Anyway, good for Denmark!

  6. DeeperStill says

    What a bunch of ignorants commenting on this, geez…

    Dan, exactly where did you get that infomation? There was no such option. It’s simply wrong.

    Anyway, Denmark is a happy Nation today. The people have been OK with this much longer than various sitting Governments, and more than 70% of Danish Prists says it’s way overdue as well, and will have no trouble performing their duties, so there!

    YAY for Denmark xXx

  7. Steve says

    @Snownova
    It’s like that in most of continental Europe and some south American countries. Mandatory civil weddings are a result of the secularization after the French Revolution and the spread of Napoleon’s Code Civil through his wars in the early 19th century.

    The silly American marriage license system where priests can act as agents of the state and perform legally valid weddings has really confused people beyond repair

  8. Happy Dane says

    First of all, I just want to tell all out there that the general atmosphere here in Denmark today is like nothing i’ve ever seen. People are congratulating me and my boyfriend, appologising for the fact that this law hasn’t been past yet. It is a very historical day for Denmark.
    In regards to all the comments focussing on the church-state sepparation thing: The influence of religion on lawmaking is much greater in a country like USA, than it is in Denmark. Splitting up the two doesn’t neccesarily mean the influence stops!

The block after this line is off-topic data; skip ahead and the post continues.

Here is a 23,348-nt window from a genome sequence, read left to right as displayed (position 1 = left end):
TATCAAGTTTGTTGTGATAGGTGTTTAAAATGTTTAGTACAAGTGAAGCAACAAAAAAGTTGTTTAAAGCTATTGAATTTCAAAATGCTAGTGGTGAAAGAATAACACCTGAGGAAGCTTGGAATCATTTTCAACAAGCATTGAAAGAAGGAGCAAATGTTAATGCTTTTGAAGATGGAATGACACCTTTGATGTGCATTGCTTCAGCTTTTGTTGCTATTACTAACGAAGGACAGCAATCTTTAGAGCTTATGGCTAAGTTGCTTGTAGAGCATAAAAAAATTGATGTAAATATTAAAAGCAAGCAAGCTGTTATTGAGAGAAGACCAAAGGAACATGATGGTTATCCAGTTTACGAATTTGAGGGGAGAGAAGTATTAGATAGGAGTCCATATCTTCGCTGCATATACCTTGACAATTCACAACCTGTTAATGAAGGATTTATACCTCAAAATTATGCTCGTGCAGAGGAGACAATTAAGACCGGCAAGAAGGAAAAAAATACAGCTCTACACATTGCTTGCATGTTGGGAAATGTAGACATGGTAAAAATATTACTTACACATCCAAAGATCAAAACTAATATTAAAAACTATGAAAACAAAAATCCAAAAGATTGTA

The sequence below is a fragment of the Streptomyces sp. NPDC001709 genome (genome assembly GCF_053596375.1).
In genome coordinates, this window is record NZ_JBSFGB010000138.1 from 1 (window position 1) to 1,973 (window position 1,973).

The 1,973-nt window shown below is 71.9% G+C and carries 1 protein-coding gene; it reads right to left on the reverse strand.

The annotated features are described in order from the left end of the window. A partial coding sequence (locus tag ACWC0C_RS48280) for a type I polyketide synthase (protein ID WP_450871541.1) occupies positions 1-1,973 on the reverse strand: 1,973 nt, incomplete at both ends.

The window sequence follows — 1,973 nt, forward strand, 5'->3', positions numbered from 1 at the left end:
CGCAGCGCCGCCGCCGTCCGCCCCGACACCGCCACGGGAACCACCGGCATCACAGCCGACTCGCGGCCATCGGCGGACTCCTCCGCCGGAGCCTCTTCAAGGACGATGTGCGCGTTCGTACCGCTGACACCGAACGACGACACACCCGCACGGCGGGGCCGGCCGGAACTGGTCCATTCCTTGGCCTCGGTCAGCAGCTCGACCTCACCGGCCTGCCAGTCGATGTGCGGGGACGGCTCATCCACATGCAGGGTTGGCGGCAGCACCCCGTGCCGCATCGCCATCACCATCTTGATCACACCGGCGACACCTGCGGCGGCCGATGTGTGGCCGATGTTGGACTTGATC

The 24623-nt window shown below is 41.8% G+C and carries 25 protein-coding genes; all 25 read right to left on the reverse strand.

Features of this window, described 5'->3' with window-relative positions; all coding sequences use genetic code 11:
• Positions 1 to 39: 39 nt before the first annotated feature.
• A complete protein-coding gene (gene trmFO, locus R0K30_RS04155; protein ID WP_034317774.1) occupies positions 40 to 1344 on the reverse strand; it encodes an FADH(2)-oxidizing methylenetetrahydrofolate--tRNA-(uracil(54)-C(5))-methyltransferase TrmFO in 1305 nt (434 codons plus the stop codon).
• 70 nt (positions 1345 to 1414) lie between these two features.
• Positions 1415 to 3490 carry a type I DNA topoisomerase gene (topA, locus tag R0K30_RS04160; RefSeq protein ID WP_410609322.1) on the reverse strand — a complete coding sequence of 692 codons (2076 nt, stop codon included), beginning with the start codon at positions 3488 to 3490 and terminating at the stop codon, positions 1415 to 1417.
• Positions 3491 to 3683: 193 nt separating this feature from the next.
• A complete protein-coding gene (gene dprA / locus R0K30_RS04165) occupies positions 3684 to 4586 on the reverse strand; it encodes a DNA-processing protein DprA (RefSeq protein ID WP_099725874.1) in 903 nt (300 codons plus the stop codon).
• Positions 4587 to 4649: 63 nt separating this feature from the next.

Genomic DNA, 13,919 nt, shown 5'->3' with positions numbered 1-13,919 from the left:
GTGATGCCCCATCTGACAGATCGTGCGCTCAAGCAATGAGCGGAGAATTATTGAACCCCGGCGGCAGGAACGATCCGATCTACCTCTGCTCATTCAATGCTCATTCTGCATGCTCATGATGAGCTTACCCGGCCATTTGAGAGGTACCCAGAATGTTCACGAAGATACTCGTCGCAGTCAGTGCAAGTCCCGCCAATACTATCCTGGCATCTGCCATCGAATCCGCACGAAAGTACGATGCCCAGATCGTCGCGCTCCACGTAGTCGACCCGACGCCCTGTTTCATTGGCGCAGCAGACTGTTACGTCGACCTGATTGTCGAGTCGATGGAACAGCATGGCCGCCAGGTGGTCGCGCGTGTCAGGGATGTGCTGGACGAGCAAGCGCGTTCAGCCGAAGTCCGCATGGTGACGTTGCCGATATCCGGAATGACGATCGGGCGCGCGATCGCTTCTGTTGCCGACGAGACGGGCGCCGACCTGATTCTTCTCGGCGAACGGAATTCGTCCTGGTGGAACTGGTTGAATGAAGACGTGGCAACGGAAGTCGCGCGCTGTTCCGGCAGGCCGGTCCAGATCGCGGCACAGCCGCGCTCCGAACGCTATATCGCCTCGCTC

Secondly, people do not seem to remember that there are acctually gay christians out there. It seems like the debate in the states surrounds itself on the gays vs. religion. It does not have to be that way!
    Very happy gay-marriage day :)

  9. says

    #DEEPERSTILL..i think you misunderstood, it wasn’t any option but was part of the discussions…and my information came directly from my inlaws in sonderborg…

  10. anon says

    Ah, the funny business of having an “official” state religion, thereby leaving church doctrine in the hands of parliament! Of course, no one in western Europe actually goes to church unless they are getting married, so this will actually fill the pews a bit more. While the Danes pat themselves on the back, please note that Catholic Churches, Jewish Synagogues and Mosques won’t be required to do anything.

  11. Rick says

    “Danish boys are the best I’ve ever had. Yum”

    They are delicious, but the idea that Scandinavian men are any more sexually adventurous and more willing to experiment than those elsewhere is definitely a myth, in my experience.

  12. Steve says